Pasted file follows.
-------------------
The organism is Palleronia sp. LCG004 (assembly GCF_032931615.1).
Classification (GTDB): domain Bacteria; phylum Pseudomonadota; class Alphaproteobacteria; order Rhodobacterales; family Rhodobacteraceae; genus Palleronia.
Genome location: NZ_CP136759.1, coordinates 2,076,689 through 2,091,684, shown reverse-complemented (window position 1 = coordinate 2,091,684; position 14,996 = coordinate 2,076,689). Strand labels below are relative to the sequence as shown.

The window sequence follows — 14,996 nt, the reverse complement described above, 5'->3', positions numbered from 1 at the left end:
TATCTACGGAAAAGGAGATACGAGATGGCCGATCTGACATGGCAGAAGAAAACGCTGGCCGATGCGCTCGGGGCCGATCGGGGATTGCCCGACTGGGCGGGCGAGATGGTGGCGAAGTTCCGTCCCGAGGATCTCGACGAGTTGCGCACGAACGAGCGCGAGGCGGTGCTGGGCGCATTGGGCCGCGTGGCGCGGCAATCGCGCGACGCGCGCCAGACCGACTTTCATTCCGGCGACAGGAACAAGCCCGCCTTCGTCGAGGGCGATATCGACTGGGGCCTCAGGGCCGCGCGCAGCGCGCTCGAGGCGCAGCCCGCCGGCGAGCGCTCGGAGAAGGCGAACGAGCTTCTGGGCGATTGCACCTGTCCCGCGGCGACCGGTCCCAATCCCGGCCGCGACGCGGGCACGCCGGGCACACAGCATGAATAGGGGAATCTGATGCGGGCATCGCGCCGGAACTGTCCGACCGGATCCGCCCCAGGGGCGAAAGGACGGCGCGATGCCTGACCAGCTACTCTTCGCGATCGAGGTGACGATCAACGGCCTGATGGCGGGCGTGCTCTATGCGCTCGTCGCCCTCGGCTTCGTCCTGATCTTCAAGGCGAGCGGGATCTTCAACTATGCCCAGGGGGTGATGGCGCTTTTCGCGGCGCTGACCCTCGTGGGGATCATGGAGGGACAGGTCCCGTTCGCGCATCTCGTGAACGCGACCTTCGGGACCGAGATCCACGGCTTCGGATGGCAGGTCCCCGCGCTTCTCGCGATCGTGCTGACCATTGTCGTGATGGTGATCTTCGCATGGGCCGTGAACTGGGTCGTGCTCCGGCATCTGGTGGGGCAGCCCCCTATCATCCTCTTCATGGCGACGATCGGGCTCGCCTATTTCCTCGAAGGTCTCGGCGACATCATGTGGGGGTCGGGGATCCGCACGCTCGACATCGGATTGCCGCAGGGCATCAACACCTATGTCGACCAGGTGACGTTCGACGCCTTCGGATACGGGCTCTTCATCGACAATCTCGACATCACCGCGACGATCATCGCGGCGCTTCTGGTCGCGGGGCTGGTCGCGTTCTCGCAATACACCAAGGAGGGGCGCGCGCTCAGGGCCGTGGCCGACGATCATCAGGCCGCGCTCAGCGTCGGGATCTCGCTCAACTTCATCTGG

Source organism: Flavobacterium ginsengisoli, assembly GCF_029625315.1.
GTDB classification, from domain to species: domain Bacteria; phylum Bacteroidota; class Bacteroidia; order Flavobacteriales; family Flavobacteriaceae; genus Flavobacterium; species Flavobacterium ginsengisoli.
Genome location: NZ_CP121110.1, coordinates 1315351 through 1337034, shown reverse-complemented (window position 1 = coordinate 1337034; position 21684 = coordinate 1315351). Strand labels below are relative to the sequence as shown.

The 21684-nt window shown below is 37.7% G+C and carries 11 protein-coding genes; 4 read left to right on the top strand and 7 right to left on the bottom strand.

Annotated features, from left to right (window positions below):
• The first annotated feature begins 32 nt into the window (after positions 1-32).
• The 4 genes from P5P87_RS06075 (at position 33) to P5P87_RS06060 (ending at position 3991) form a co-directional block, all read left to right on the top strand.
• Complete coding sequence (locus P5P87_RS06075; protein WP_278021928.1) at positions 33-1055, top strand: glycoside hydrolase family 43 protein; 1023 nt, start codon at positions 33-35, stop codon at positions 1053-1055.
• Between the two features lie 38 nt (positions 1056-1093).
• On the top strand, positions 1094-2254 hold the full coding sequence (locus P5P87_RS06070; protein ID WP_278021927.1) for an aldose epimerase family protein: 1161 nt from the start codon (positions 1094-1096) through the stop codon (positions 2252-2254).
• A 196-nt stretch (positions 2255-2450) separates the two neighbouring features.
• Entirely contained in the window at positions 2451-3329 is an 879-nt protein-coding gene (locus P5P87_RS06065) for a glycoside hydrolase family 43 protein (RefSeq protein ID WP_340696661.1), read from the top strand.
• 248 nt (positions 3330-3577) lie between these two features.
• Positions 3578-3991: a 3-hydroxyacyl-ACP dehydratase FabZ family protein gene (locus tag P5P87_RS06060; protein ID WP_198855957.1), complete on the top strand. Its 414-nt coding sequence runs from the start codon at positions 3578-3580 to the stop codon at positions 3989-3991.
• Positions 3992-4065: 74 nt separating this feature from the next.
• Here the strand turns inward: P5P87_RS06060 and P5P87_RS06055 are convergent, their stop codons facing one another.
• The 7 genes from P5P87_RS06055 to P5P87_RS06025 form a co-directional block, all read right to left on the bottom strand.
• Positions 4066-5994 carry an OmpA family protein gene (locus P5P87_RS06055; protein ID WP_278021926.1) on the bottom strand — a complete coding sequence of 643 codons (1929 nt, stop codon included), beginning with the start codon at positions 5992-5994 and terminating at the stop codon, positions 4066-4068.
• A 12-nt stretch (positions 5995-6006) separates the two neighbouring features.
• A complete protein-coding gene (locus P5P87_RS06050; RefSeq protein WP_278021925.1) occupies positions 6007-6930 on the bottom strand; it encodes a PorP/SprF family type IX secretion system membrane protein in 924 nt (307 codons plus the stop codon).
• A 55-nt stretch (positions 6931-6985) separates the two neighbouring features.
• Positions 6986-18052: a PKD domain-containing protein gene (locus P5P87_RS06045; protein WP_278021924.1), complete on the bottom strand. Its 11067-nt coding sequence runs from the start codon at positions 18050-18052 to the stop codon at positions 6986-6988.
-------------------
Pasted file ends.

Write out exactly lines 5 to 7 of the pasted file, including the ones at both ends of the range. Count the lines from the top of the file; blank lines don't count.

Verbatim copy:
TATCTACGGAAAAGGAGATACGAGATGGCCGATCTGACATGGCAGAAGAAAACGCTGGCCGATGCGCTCGGGGCCGATCGGGGATTGCCCGACTGGGCGGGCGAGATGGTGGCGAAGTTCCGTCCCGAGGATCTCGACGAGTTGCGCACGAACGAGCGCGAGGCGGTGCTGGGCGCATTGGGCCGCGTGGCGCGGCAATCGCGCGACGCGCGCCAGACCGACTTTCATTCCGGCGACAGGAACAAGCCCGCCTTCGTCGAGGGCGATATCGACTGGGGCCTCAGGGCCGCGCGCAGCGCGCTCGAGGCGCAGCCCGCCGGCGAGCGCTCGGAGAAGGCGAACGAGCTTCTGGGCGATTGCACCTGTCCCGCGGCGACCGGTCCCAATCCCGGCCGCGACGCGGGCACGCCGGGCACACAGCATGAATAGGGGAATCTGATGCGGGCATCGCGCCGGAACTGTCCGACCGGATCCGCCCCAGGGGCGAAAGGACGGCGCGATGCCTGACCAGCTACTCTTCGCGATCGAGGTGACGATCAACGGCCTGATGGCGGGCGTGCTCTATGCGCTCGTCGCCCTCGGCTTCGTCCTGATCTTCAAGGCGAGCGGGATCTTCAACTATGCCCAGGGGGTGATGGCGCTTTTCGCGGCGCTGACCCTCGTGGGGATCATGGAGGGACAGGTCCCGTTCGCGCATCTCGTGAACGCGACCTTCGGGACCGAGATCCACGGCTTCGGATGGCAGGTCCCCGCGCTTCTCGCGATCGTGCTGACCATTGTCGTGATGGTGATCTTCGCATGGGCCGTGAACTGGGTCGTGCTCCGGCATCTGGTGGGGCAGCCCCCTATCATCCTCTTCATGGCGACGATCGGGCTCGCCTATTTCCTCGAAGGTCTCGGCGACATCATGTGGGGGTCGGGGATCCGCACGCTCGACATCGGATTGCCGCAGGGCATCAACACCTATGTCGACCAGGTGACGTTCGACGCCTTCGGATACGGGCTCTTCATCGACAATCTCGACATCACCGCGACGATCATCGCGGCGCTTCTGGTCGCGGGGCTGGTCGCGTTCTCGCAATACACCAAGGAGGGGCGCGCGCTCAGGGCCGTGGCCGACGATCATCAGGCCGCGCTCAGCGTCGGGATCTCGCTCAACTTCATCTGG

Source organism: Flavobacterium ginsengisoli, assembly GCF_029625315.1.
GTDB classification, from domain to species: domain Bacteria; phylum Bacteroidota; class Bacteroidia; order Flavobacteriales; family Flavobacteriaceae; genus Flavobacterium; species Flavobacterium ginsengisoli.